Mobile World Congress 2018: all the big smartphone announcements
Samsung’s Galaxy S9 debuts and a movie icon is resurrected
The biggest event in the smartphone ind calendar kicks off today as Mobile World Congress (MWC) opens its doors in Barcelona.
The show, which runs until 1 March, will feature the unveiling of some of this year’s most eagerly anticipated handsets including Samsung’s new Galaxy S9 flagship and the Sony Xperia XZ2.
Apple will not be present at the show, however, as the Cupertino-based company unveils its devices at its own private events.
With more product reveals due over the coming days, here are the biggest releases so far:
Samsung Galaxy S9
Samsung has finally revealed its highly anticipated Galaxy S9 smartphone following months of rumours and speculation.
Although the S9’s bezel-free design is “suspiciously similar” to last year’s model, says The Daily Telegraph, the new mobile now sports a “dual aperture” lens that lets in more light than its predecessor. This should result in more detailed and vibrant images.
Samsung has also developed its own augmented reality (AR) emojis, the newspaper says, which allows you to layer computer-generated graphics over real-world images. The feature is similar to Animojis on Apple’s iPhone X, although according to the newspaper, Samsung’s version is easier to share with friends.
The Galaxy S9 and larger S9 Plus are available to order now from Carphone Warehouse, with prices starting at £739.
Nokia dominated headlines last year when it resurrected its 17-year-old 3310 handset. Now the company has unveiled a new version of its 8110 sliding phone from 1999.
The original 8110 became popular after featuring in sci-fi action film The Matrix and is often referred to as the banana phone owing to its curved shape. Despite its retro design, the new 8110 can run a handful of apps including Google Maps and Facebook, reports the BBC News website.
It is due to go on sale in May for €79 (£69), The Guardian says.
Nokia 8 Sirocco
Along with its retro-inspired 8110 mobile, Nokia announced a new smartphone that it hopes will rival the iPhone and the Samsung Galaxy S9.
The Nokia 8 Sirocco is equipped with a 5.5in QHD OLED display with a resolution of 2560 x 1440, Tech Radar reports. The device’s body is “95% vacuum molded Gorilla Glass” surrounded by a stainless steel band, giving the smartphone “premium appeal and futuristic looks”.
It’s scheduled for release in April and will cost €749 (£660), T3 reports. That makes it £79 cheaper than the Galaxy S9 and around £40 less than the iPhone 8.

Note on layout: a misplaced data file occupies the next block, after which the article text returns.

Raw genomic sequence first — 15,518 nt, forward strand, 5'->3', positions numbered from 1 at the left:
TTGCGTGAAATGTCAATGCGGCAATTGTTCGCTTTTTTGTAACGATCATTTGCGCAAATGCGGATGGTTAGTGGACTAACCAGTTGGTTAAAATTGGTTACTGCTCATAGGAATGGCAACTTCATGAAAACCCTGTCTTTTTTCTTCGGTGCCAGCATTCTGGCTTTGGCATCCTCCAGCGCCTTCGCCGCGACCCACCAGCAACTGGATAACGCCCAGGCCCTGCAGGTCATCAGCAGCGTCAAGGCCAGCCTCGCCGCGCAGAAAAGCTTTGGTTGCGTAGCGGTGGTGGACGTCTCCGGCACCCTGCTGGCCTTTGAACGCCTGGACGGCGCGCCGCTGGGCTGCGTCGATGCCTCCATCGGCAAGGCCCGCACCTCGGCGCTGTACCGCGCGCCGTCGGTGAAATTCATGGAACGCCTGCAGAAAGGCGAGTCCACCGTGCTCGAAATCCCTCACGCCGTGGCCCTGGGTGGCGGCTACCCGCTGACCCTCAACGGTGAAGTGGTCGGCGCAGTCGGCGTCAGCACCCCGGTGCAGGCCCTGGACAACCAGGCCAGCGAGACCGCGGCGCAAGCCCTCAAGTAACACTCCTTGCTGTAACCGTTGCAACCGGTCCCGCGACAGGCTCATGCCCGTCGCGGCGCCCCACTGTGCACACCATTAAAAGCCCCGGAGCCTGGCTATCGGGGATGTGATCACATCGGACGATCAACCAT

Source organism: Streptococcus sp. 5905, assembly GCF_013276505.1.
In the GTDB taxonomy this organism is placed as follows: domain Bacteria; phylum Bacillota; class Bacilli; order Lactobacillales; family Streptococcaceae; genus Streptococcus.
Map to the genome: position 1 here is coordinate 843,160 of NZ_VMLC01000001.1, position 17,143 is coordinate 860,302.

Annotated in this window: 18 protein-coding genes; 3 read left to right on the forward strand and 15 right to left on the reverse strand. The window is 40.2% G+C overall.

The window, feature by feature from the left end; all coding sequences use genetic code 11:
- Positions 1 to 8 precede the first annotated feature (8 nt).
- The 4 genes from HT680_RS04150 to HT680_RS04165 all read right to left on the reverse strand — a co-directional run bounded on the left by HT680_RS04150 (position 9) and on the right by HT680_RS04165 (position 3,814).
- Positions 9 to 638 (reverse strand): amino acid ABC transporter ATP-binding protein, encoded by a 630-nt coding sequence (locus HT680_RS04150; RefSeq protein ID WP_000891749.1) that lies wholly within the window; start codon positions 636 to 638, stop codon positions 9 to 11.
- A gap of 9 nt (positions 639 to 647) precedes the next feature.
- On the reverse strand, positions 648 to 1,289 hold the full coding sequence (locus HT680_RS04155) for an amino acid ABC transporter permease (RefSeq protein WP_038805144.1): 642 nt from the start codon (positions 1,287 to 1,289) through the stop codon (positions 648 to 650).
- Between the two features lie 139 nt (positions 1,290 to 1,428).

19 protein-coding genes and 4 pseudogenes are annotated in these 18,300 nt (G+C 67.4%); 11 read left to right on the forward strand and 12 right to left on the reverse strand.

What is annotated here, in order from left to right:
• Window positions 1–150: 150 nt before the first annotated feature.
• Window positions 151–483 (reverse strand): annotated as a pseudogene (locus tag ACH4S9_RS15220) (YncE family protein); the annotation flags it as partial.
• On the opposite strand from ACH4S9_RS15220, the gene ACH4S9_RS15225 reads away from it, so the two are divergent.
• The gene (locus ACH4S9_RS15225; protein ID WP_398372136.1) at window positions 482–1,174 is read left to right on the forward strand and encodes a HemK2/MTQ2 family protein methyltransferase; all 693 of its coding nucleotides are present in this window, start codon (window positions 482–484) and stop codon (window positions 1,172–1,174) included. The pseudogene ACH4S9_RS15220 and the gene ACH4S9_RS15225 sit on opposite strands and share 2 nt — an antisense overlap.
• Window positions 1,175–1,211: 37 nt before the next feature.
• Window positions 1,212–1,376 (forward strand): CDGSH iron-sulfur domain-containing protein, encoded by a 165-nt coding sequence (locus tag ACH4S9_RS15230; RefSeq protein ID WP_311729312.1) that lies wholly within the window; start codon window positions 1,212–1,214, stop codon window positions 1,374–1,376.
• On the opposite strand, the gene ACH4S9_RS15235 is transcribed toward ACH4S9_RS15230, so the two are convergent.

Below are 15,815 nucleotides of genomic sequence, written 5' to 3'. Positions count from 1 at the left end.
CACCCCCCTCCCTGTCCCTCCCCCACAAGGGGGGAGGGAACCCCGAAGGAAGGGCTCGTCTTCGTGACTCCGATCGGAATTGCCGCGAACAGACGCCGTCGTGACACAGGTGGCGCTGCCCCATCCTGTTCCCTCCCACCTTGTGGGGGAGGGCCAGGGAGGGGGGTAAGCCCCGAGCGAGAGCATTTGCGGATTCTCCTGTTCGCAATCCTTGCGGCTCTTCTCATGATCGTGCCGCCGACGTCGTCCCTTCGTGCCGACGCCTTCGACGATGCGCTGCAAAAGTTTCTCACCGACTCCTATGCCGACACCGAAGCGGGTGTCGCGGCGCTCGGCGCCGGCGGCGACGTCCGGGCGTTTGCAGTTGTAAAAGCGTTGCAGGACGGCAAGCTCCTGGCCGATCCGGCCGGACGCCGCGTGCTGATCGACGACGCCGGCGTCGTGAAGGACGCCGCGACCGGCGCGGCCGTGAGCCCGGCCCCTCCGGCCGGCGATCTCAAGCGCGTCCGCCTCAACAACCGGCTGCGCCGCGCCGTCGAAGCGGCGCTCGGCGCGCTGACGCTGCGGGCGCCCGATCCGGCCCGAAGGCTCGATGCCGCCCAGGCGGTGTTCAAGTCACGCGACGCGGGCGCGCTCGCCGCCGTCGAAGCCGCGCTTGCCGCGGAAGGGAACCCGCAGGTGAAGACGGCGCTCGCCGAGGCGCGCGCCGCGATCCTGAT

The LG V30 may only be six months old but that hasn’t stopped the Korean tech giant from launching an updated version at MWC.
The V30S is essentially the same at its predecessor in terms of design and hardware, says TechnoBuffalo, but LG has added in artificial intelligence (AI) features that “actively analyses the world around itself to understand sight and sound just like a human”.
This helps users take better pictures, with the AI algorithm enhancing images by scanning the environment through its dual-camera set-up.
LG has yet to announce a release date for the V30S, but it is expected to arrive in Korea before making its way to international markets.
Sony Xperia XZ2
Sony has released a handful of new smartphones at MWC, with the standout model being its range-topping Xperia XZ2.
The new mobile comes with a 5.7in display boasting a resolution of 2,160 x 1,080, says Alphr, along with a 19 megapixel camera that can record slow-motion footage at 960fps. It can also record video at 4K resolution with high dynamic range (HDR) lighting effects, which bolster contrast ratios for a more life-like image.
Pre-orders open on 22 March, the website says, although pricing has yet to be announced.
ZTE Blade V9
While Samsung and Nokia were stealing the headlines with their new top-tier smartphones, Chinese tech firm ZTE announced its new Blade mobile that’s targeted at the mid-range of the market.
Despite its €269 (£195) price tag, CNET says the smartphone sports a dual-camera system comprising 16 and 5 megapixel lenses that are “better at taking lower-light shots” than a single lens. The dual-camera set-up also allows users to access augmented reality (AR) apps, which layer computer graphics over real-world images in real-time.